A Cancer Drug May Be Able To Treat Drug Resistant Seizures
A drug commonly used to treat cancer might offer an effective means of fighting cases of epilepsy that are otherwise resistant to medicine, according to a new study from Cincinnati Children’s Hospital Medical Center published in Annals of Neurology on September 10th.
Most forms of epilepsy are able to be controlled and managed with the use of medication, but some patients develop refractory epilepsy, which means that the condition is has become resistant to medicine and conventional drugs are no longer a viable therapy option, as Epilepsy Research UK explains.
But, everolimus, a drug used to treat renal cell cancer and as an immunosuppressant to prevent organ transplants from being rejects, might be able to help a significant portion of those with refractory epilepsy.
The hospital’s Division of Child Neurology, led by Dr. Darcy Krueger, studied the efficacy of everolimus in patients who had developed refractory epilepsy as a result of tuberous sclerosis complex – a rare genetic disorder characterized by non-cancerous tumours which grow all over the body.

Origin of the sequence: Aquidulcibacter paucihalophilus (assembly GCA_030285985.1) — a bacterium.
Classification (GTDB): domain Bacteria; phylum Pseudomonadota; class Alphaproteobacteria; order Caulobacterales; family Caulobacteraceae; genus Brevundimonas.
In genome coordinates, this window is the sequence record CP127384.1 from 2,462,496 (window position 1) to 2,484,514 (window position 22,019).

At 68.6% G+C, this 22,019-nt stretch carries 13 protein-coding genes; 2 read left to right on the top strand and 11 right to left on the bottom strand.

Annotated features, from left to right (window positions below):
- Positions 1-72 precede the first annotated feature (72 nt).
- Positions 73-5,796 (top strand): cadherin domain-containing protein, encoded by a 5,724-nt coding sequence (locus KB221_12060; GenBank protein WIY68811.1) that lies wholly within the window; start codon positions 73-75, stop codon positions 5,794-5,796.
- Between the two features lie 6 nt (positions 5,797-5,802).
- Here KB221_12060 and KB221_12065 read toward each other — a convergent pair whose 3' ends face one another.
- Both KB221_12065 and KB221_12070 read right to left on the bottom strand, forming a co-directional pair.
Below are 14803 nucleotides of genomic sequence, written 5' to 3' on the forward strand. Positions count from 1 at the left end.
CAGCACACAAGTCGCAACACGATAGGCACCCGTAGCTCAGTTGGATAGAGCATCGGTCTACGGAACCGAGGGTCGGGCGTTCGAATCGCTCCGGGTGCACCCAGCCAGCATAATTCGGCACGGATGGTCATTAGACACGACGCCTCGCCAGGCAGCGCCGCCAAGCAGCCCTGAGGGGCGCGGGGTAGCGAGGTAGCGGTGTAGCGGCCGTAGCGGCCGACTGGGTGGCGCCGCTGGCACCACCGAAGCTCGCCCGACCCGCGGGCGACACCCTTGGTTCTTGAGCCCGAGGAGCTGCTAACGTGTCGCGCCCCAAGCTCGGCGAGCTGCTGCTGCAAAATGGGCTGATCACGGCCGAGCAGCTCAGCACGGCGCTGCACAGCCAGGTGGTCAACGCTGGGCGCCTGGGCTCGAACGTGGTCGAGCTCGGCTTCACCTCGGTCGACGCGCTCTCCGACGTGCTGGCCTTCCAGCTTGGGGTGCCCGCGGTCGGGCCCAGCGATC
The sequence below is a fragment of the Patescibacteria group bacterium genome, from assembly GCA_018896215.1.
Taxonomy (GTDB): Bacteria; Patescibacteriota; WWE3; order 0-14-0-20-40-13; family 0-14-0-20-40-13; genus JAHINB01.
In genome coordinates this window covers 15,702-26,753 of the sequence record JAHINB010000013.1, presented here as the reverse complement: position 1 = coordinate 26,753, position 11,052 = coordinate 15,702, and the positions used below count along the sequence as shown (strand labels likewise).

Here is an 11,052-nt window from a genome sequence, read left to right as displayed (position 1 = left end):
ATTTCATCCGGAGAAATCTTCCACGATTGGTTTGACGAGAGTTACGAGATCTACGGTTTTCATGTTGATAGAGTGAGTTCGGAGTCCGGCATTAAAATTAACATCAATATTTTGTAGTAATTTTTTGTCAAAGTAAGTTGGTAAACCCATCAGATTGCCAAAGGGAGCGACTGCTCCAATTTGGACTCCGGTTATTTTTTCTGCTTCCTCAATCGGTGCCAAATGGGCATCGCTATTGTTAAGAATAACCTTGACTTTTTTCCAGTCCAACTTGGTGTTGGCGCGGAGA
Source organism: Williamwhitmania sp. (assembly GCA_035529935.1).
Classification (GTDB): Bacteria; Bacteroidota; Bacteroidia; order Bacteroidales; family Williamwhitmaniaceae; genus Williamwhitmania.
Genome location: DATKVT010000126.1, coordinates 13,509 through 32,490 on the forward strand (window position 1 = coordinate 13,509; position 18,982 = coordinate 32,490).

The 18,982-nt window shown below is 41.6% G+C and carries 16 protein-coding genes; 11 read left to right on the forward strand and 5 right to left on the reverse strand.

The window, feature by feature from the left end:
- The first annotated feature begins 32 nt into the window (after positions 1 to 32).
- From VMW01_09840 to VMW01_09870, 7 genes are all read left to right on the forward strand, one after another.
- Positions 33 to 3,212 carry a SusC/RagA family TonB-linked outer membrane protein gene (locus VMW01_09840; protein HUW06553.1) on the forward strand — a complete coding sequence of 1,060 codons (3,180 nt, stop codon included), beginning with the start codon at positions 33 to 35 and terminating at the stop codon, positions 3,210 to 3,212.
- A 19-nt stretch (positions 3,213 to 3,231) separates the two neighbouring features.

The researchers administered a daily dose of everolimus to 20 patients between the ages of two and 21 for 12 weeks. The patients were asked to report how the length and frequency of their seizures were affected. By the end of the study, 12 patients saw their seizure frequency drop by 50 percent or more, while three participants reported a decline between 25 and 50 percent. The last five participants saw no change.
Twenty percent of the participants were experiencing a complete stop of seizures by the end of the study, while 35 percent experienced a reduction of at least 90 percent.
The length of seizures was also affected by everolimus. The median duration fell by 70 percent.